The Arrival of #MeToo in Latin America

By Brenda Werth

#NiUnaMenos

#NiUnaMenos Protest in Neuquen / Flickr/ Creative Commons

The #MeToo movement – described frequently as a moment of reckoning in the societies it touches– is arriving in Latin America, but the region’s own #NiUnaMenos movement provides a superior model for driving awareness of violence against women.  Latin America has a deep history of activism against gender violence, including decades of organizing against feminicide at the U.S.-Mexico border and most recently the mass mobilizations of #NiUnaMenos in Argentina, Peru, Brazil, and Chile.  Two major cases have breathed life into the framework of #MeToo in the past three months: Argentine actress Thelma Fardín’s open denunciation in December of actor Juan Darthés for raping her on the set of the children’s show “The Ugly Duckling” when she was 16 years old; and most recently, the mounting accusations of sexual assault and misconduct against former Costa Rican President and Nobel Laureate Oscar Árias Sánchez.  In denouncing celebrities and politicians in positions of power, #MeToo in Latin America replicates the pattern of “toppling the powerful, not the ordinary.”

While the significance of bringing down the powerful and those who historically have seemed most immune from prosecution and public scrutiny should not be underestimated, the concern that #MeToo so far has had little effect in changing attitudes of the ordinary or holding the ordinary accountable is a valid one and presents a much bigger and strategically important problem.  New York Times writer Amanda Taub writes that “the movement has had little effect on the broader problem of sexual abuse, harassment and violence by men who are neither famous nor particularly powerful.” While addressing the broader problem of sexual abuse, holding perpetrators accountable, and implementing long term systemic change are central tenets to the original mission of #MeToo as envisioned by founder Tarana Burke, there is a sense that the movement’s adaptation and subsequent viralization have narrowed the movement to focus primarily on cases of sexual abuse with potential for media spectacularity.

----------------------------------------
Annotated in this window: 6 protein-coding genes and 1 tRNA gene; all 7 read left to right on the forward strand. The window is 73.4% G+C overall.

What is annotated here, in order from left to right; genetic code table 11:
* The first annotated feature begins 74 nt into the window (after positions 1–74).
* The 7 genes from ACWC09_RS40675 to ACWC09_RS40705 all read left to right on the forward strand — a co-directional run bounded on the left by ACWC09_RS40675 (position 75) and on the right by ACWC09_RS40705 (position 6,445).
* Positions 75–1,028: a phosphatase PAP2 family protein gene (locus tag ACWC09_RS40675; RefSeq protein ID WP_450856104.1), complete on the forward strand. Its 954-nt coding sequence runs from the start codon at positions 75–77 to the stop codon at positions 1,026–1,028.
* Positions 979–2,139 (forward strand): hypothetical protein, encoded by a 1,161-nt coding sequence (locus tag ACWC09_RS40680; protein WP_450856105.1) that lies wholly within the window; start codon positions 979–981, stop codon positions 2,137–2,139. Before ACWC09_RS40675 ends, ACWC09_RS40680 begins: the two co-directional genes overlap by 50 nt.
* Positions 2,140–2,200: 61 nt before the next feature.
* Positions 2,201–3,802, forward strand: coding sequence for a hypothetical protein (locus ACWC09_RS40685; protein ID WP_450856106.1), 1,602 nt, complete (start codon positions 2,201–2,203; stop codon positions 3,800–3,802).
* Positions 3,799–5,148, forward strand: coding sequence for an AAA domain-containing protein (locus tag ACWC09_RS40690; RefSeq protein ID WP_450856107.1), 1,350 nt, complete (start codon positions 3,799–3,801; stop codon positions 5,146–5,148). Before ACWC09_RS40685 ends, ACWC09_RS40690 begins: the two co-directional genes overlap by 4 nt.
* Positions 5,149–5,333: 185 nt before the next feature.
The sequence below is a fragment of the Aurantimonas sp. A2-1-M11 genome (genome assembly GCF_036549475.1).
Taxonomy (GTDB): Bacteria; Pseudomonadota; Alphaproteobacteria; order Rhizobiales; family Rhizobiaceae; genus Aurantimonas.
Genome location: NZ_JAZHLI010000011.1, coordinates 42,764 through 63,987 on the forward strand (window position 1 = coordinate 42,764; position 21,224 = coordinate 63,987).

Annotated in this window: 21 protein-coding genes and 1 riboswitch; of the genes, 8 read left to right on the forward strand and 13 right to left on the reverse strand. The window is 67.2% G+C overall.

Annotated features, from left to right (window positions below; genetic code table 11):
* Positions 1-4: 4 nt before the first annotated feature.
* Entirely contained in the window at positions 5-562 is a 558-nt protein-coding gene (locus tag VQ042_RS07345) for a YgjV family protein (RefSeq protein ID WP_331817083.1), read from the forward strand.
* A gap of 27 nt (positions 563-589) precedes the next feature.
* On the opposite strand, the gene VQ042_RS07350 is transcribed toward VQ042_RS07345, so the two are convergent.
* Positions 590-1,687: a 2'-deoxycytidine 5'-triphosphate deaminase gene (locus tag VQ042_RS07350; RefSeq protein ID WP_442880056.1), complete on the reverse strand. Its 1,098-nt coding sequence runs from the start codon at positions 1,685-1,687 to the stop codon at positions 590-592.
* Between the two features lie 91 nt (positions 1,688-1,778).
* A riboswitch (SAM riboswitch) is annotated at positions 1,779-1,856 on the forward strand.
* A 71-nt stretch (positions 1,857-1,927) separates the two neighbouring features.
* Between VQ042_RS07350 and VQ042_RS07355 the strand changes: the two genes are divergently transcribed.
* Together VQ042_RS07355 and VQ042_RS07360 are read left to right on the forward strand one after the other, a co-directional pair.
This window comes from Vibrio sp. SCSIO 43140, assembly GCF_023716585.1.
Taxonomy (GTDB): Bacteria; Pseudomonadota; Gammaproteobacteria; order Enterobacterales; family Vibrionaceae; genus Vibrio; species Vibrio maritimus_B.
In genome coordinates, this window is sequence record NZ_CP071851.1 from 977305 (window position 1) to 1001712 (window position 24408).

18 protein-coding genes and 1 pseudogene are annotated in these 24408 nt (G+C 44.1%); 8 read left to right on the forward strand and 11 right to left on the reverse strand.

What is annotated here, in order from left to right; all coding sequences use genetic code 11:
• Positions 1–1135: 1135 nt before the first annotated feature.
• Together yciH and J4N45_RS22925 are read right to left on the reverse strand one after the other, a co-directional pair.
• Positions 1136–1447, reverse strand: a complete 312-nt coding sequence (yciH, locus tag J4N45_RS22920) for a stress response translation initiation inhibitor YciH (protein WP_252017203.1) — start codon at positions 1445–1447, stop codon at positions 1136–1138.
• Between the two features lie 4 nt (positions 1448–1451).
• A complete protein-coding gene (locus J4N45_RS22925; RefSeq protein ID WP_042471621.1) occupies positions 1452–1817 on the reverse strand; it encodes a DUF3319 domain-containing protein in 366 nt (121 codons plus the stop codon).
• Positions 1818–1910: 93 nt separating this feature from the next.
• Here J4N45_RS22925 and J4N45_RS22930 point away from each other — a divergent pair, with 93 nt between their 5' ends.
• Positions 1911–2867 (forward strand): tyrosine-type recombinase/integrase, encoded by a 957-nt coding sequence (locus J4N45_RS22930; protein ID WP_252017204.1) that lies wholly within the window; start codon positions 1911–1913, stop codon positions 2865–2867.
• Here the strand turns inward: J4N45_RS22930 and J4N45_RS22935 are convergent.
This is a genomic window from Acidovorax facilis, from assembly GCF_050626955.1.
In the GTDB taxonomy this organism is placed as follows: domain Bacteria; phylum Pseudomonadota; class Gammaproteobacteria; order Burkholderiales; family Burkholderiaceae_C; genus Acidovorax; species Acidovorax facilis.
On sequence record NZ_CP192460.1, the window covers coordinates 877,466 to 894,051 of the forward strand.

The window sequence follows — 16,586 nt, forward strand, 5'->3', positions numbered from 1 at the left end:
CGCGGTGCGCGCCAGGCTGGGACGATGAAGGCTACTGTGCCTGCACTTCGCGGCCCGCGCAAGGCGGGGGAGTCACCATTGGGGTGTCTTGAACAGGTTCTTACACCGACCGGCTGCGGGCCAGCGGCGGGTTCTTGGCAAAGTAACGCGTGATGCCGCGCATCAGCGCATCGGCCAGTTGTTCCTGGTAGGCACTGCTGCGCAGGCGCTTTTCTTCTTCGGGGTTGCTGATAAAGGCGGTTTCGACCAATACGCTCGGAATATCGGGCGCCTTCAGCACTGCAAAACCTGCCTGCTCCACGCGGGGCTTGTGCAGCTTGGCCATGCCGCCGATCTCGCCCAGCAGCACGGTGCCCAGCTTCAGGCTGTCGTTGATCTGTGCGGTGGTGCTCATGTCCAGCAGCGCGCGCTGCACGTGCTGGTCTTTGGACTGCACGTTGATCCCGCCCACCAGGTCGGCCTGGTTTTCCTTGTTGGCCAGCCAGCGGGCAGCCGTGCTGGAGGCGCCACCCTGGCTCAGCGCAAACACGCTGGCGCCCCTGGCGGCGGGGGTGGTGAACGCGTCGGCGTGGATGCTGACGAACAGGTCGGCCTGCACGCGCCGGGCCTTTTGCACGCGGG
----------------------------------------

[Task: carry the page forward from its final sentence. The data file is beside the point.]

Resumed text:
• The #NiUnaMenos movement in Latin America, on the other hand, offers concrete examples of how to address the broader problem of sexual abuse and gender violence at the grassroots level through open popular assemblies, rallies, demonstrations, collective performances, and social media. University of California Professor Alyson Brysk notes the importance of the grassroots organizing against gender violence that preceded #MeToo.  #NiUnaMenos was first introduced in 2015 by Argentine journalists, activists and artists who, outraged by the murder of 14-year old Chiara Páez by her boyfriend, announced a call of action via social media to build solidarity against gender violence and feminicide.  Cecilia Palmeiro, one of the movement’s founding members, says #NiUnaMenos embraces a “feminism from below” that is intersectional, transversal, and horizontal and engages with marginalized communities, with a revolutionary lineage of activism passed down from the Mothers, Grandmothers and other human rights groups.  In joining forces with the International Women’s Strikes, #NiUnaMenos makes the crucial link between gender violence and the forms of economic inequality and exploitation that affect women worldwide.